Why am I making no progress?

Image courtesy of kylepost
Image courtesy of kylepost

Some people feel like they are making no progress in their therapy or self-development.

Whatever they do, things seem to stay just as bad as before. It can be both discouraging and frustrating, some people even give up trying.

To understand one of the reasons for making no progress (and some ideas to help get unstuck) we need to take an imaginary trip to the seaside in Victorian England.

In the late 19th century the north of England was strewn with large industrial towns with smoking chimneys, dank factories, stinking rivers, polluted air and blackened buildings.

During the factory holidays the workforce and their families would leave the factory towns and travel to the seaside towns of Blackpool or Scarborough to enjoy the novelty of sun, sea and fresh air.

Let’s imagine two such travellers leaving the grimy city for a well deserved visit to the seaside: Miss Change and Miss Same have known each other for years. They grew up in the city, although they are used to the stink and grime, they both want to get away from it, if only for a little while.

Miss Change and Miss Same although they have lots in common do have a difference in temperament that makes going on the same holiday a very different experience.

At the railway station Miss Same notices, and comments on, just how smokey, dirty and noisy the station is: “It’s like being at work in the factory”. Miss Change notices that, but thinks: “We are just getting started, and we’ll soon be on our way”.

Their train finally pulls out of the station and they start their journey towards fresh air, ice cream and sandcastles.

Miss Same comments: “Look how black the buildings are and so much smoke, it seems to go on for ever”. Miss Change agrees and adds “but, now we are moving, leaving it all behind”.

As the train slowly trundles through the city Miss Same notices how big it is, how the smoke reaches out over everything, the buildings are blackened and grimy, the air is thick and reeks of coal. Miss Change notes that the smoke is thinning, and that she can see prospering gardens and vegetable patches as they head towards the edges of the city..

At the outskirts of the city Miss Same notices, that even here, she can still see the smoke of the factories and wonders if she’ll ever be free of it. Miss Change looks at the patches of blue sky and green fields beyond and feels happy that they are making such good progress.

Travelling faster now, through the open countryside, Miss Same looks back towards the city, “How black and awful it is, you can still see the smoke and dirt even from here”. Meanwhile, Miss Change is busy delighting at the cows in the fields and clean rivers meandering through the lush meadows.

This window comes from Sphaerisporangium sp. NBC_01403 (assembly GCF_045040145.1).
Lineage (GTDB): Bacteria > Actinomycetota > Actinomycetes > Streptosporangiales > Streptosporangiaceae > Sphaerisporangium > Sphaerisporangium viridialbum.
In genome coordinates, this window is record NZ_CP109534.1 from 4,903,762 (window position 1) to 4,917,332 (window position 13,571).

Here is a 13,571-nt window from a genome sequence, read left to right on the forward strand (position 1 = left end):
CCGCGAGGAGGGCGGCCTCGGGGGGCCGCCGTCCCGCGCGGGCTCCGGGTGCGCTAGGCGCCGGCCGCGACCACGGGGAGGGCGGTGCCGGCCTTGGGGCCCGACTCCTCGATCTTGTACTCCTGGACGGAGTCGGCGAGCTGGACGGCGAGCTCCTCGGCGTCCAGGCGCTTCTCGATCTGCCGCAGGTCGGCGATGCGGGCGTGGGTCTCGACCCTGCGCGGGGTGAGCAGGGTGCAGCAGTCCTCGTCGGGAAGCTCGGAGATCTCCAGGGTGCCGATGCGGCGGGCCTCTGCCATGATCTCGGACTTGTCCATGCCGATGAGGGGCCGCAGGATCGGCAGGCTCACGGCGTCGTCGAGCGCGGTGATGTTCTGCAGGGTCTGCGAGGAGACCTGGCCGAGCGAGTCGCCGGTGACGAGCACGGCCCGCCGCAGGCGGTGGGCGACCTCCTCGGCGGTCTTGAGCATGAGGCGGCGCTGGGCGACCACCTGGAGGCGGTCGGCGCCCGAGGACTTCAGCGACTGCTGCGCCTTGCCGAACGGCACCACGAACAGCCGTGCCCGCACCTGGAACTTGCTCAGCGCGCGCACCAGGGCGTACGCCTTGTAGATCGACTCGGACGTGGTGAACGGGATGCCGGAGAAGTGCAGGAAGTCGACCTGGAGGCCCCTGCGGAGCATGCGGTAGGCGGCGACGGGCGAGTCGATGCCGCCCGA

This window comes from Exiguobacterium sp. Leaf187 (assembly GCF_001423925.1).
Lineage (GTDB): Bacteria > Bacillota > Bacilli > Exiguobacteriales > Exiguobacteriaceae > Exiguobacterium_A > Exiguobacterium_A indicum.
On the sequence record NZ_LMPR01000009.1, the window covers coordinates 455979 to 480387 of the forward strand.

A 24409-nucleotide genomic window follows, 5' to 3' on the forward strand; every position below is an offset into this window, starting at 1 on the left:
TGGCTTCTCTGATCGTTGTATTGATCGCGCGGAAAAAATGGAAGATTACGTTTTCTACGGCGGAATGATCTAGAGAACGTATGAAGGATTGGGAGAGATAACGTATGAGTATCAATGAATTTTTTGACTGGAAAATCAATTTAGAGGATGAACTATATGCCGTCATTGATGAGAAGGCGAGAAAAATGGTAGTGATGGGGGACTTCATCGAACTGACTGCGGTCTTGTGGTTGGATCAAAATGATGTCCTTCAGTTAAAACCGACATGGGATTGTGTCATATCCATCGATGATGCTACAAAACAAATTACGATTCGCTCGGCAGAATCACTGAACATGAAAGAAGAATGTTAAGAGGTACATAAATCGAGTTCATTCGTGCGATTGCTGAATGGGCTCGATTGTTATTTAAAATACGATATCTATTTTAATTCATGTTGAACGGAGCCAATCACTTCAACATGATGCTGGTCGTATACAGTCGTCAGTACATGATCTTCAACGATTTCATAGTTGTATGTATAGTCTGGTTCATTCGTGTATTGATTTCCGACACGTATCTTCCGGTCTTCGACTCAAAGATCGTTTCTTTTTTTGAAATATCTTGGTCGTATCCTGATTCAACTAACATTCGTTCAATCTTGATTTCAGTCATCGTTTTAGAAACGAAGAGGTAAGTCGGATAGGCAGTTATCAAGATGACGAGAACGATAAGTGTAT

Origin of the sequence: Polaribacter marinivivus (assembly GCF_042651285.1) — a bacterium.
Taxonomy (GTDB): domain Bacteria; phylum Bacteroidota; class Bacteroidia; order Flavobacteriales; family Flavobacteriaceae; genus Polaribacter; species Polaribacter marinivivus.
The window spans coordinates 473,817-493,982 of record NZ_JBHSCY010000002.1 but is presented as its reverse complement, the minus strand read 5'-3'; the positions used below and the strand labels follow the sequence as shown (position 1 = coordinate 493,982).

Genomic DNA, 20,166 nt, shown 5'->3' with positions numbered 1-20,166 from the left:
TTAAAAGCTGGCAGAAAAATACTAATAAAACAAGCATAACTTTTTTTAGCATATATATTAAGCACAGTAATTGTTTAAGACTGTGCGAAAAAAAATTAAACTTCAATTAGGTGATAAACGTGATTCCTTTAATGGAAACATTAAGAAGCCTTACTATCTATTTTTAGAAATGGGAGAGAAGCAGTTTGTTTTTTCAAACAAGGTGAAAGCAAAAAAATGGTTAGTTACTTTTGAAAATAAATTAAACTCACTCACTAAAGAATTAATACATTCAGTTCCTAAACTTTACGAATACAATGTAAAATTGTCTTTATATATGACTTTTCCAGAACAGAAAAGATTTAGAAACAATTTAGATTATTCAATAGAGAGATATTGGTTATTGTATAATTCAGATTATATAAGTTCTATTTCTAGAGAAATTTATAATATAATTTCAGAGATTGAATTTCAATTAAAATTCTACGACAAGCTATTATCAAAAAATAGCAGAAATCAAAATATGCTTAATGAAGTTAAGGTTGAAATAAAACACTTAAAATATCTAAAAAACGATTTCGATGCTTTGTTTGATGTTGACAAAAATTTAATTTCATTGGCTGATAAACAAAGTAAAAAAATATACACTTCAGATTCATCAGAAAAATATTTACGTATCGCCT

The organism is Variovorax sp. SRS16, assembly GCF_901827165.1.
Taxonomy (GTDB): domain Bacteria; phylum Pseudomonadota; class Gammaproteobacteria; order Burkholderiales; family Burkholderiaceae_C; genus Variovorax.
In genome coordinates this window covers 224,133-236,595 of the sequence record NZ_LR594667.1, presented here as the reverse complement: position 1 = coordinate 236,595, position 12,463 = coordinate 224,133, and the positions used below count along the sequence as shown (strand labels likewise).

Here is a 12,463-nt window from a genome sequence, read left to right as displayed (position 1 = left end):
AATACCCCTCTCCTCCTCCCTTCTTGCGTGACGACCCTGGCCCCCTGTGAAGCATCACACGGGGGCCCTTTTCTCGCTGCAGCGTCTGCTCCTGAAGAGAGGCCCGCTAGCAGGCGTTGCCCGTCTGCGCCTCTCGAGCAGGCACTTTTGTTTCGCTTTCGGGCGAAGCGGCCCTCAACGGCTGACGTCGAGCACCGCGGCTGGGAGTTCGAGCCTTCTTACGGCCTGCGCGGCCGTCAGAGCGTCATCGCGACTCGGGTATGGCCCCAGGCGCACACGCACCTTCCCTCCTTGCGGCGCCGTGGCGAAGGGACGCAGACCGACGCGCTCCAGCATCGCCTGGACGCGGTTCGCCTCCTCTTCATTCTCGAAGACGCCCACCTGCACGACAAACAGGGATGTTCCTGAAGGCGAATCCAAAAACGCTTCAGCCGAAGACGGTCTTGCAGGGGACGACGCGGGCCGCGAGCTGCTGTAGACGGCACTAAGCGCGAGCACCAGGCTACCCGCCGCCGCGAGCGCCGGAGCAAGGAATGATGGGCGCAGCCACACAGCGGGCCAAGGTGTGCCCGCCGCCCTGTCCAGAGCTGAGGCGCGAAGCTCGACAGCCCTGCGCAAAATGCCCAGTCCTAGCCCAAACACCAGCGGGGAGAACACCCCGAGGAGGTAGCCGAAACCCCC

Finally the train arrives at the coast, and they step down from their carriage.

Outside the station Miss Same sniffs at her coat, “I can still smell the stink of the factory in my clothes, it’s as bad as being there”, and her heart sinks. Miss Change takes a deep breath of clean, salty sea air and feels happy to be alive.

What’s going on here? Both women have taken the same journey, for the same very good reason, but they have had completely different experiences.

The difference is where they put their attention.

Miss Same, notices what is constant in her experience. She pays attention to what she doesn’t like and how it doesn’t change. Even small traces of the thing she doesn’t want prove to her that the problem is still present.

Miss Change, on the other hand, notices what is bad (who wouldn’t), but pays attention to what she wants and likes, noticing what is different in her experience. For her, even small improvements and hints of what she likes prove that she is heading in the right direction, so she enjoys the journey.

It’s not just like this for train journeys from times gone by.

Personal development or therapy can seem like a long journey from a dark, stinking mess to a better place. What you attend to in that journey will make a huge difference to how you experience it and even whether you continue to travel.

If you tend to notice the good and the different, each step along the way is progress and becomes its own encouragement.

If you tend to notice the bad and the same, each step along the way seems like just another day in a death march.

Unfortunately, most personal development or therapy goes in fits and starts, advances and setbacks. If your attention is fixed on what isn’t changing it would be easy to get discouraged.

Why would anyone focus on what’s not working?

There are probably many reasons for the tendency to focus on the constant and the bad. I’ll describe two of them.

Negativity Bias

Our negativity bias is an inbuilt capacity of our nervous systems to be alert for danger. Over millions of years our ancestors who paid attention to danger signals survived, those who did not, did not.

Therefore our ability to notice potential threats (real or imaginary) is very well developed. We pay attention to the dangerous or problematic – which is why no one lies awake at 3 o’clock in the morning thinking about what they are looking forward to.


Since we have strong internal drives to stay safe, we tend to seek familiar, known situations, even if those situations are unpleasant.

As long as the situation is constant and predictable it’s possible to cope with a lot of distress, because at least you know where you stand, what to expect and how to deal with it. The thought of changing might be simultaneously thrilling and terrifying